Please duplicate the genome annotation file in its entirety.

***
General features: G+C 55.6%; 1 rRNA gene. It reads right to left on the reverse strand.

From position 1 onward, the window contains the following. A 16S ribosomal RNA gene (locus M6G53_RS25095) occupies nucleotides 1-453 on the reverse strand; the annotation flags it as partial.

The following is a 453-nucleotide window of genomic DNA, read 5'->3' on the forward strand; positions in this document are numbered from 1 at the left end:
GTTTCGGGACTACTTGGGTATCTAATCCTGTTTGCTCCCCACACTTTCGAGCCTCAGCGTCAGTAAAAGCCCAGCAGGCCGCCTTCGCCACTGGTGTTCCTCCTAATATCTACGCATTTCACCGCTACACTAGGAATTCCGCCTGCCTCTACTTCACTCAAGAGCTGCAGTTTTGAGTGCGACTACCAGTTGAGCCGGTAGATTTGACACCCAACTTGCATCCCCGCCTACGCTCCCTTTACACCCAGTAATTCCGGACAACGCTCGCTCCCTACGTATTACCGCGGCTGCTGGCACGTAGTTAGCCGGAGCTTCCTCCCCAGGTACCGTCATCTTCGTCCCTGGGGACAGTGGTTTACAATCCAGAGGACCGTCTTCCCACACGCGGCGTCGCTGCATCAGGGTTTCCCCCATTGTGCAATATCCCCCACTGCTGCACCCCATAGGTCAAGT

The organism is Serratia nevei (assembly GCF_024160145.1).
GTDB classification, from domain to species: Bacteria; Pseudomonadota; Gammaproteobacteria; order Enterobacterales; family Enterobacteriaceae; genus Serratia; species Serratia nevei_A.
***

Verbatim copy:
General features: G+C 55.6%; 1 rRNA gene. It reads right to left on the reverse strand.

From position 1 onward, the window contains the following. A 16S ribosomal RNA gene (locus M6G53_RS25095) occupies nucleotides 1-453 on the reverse strand; the annotation flags it as partial.

The following is a 453-nucleotide window of genomic DNA, read 5'->3' on the forward strand; positions in this document are numbered from 1 at the left end:
GTTTCGGGACTACTTGGGTATCTAATCCTGTTTGCTCCCCACACTTTCGAGCCTCAGCGTCAGTAAAAGCCCAGCAGGCCGCCTTCGCCACTGGTGTTCCTCCTAATATCTACGCATTTCACCGCTACACTAGGAATTCCGCCTGCCTCTACTTCACTCAAGAGCTGCAGTTTTGAGTGCGACTACCAGTTGAGCCGGTAGATTTGACACCCAACTTGCATCCCCGCCTACGCTCCCTTTACACCCAGTAATTCCGGACAACGCTCGCTCCCTACGTATTACCGCGGCTGCTGGCACGTAGTTAGCCGGAGCTTCCTCCCCAGGTACCGTCATCTTCGTCCCTGGGGACAGTGGTTTACAATCCAGAGGACCGTCTTCCCACACGCGGCGTCGCTGCATCAGGGTTTCCCCCATTGTGCAATATCCCCCACTGCTGCACCCCATAGGTCAAGT

The organism is Serratia nevei (assembly GCF_024160145.1).
GTDB classification, from domain to species: Bacteria; Pseudomonadota; Gammaproteobacteria; order Enterobacterales; family Enterobacteriaceae; genus Serratia; species Serratia nevei_A.